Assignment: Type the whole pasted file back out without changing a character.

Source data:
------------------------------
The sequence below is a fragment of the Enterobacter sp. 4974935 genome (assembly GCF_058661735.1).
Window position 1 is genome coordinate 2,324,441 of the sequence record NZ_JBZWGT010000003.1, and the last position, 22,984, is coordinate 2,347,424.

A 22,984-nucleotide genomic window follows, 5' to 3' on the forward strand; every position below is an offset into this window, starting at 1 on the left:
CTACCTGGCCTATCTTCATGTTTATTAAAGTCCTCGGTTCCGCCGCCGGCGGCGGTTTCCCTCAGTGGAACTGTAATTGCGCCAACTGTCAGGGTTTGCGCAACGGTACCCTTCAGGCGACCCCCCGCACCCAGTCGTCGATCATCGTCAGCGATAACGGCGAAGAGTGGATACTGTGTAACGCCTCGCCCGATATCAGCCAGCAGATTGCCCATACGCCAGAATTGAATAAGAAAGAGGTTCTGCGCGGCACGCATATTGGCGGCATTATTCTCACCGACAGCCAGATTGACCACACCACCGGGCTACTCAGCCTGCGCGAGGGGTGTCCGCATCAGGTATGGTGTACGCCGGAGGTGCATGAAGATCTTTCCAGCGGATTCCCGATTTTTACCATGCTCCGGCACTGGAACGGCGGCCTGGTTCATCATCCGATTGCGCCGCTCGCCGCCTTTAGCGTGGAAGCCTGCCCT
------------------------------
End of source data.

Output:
The sequence below is a fragment of the Enterobacter sp. 4974935 genome (assembly GCF_058661735.1).
Window position 1 is genome coordinate 2,324,441 of the sequence record NZ_JBZWGT010000003.1, and the last position, 22,984, is coordinate 2,347,424.

A 22,984-nucleotide genomic window follows, 5' to 3' on the forward strand; every position below is an offset into this window, starting at 1 on the left:
CTACCTGGCCTATCTTCATGTTTATTAAAGTCCTCGGTTCCGCCGCCGGCGGCGGTTTCCCTCAGTGGAACTGTAATTGCGCCAACTGTCAGGGTTTGCGCAACGGTACCCTTCAGGCGACCCCCCGCACCCAGTCGTCGATCATCGTCAGCGATAACGGCGAAGAGTGGATACTGTGTAACGCCTCGCCCGATATCAGCCAGCAGATTGCCCATACGCCAGAATTGAATAAGAAAGAGGTTCTGCGCGGCACGCATATTGGCGGCATTATTCTCACCGACAGCCAGATTGACCACACCACCGGGCTACTCAGCCTGCGCGAGGGGTGTCCGCATCAGGTATGGTGTACGCCGGAGGTGCATGAAGATCTTTCCAGCGGATTCCCGATTTTTACCATGCTCCGGCACTGGAACGGCGGCCTGGTTCATCATCCGATTGCGCCGCTCGCCGCCTTTAGCGTGGAAGCCTGCCCT